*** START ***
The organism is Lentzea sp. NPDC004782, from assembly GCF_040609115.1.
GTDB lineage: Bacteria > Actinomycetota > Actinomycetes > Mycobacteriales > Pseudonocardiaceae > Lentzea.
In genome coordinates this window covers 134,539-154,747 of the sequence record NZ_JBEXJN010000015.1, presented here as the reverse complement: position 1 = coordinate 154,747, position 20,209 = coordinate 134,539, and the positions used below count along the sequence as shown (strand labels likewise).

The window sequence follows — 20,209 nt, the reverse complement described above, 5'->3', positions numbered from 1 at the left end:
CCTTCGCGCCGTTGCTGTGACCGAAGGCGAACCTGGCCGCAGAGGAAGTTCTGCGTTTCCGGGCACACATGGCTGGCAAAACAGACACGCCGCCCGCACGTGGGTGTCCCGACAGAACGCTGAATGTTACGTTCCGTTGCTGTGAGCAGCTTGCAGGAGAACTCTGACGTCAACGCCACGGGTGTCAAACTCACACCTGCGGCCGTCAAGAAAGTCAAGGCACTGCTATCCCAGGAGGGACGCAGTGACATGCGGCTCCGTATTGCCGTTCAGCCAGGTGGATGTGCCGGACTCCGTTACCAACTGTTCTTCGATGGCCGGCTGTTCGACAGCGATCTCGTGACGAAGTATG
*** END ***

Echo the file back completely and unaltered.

The organism is Lentzea sp. NPDC004782, from assembly GCF_040609115.1.
GTDB lineage: Bacteria > Actinomycetota > Actinomycetes > Mycobacteriales > Pseudonocardiaceae > Lentzea.
In genome coordinates this window covers 134,539-154,747 of the sequence record NZ_JBEXJN010000015.1, presented here as the reverse complement: position 1 = coordinate 154,747, position 20,209 = coordinate 134,539, and the positions used below count along the sequence as shown (strand labels likewise).

The window sequence follows — 20,209 nt, the reverse complement described above, 5'->3', positions numbered from 1 at the left end:
CCTTCGCGCCGTTGCTGTGACCGAAGGCGAACCTGGCCGCAGAGGAAGTTCTGCGTTTCCGGGCACACATGGCTGGCAAAACAGACACGCCGCCCGCACGTGGGTGTCCCGACAGAACGCTGAATGTTACGTTCCGTTGCTGTGAGCAGCTTGCAGGAGAACTCTGACGTCAACGCCACGGGTGTCAAACTCACACCTGCGGCCGTCAAGAAAGTCAAGGCACTGCTATCCCAGGAGGGACGCAGTGACATGCGGCTCCGTATTGCCGTTCAGCCAGGTGGATGTGCCGGACTCCGTTACCAACTGTTCTTCGATGGCCGGCTGTTCGACAGCGATCTCGTGACGAAGTATG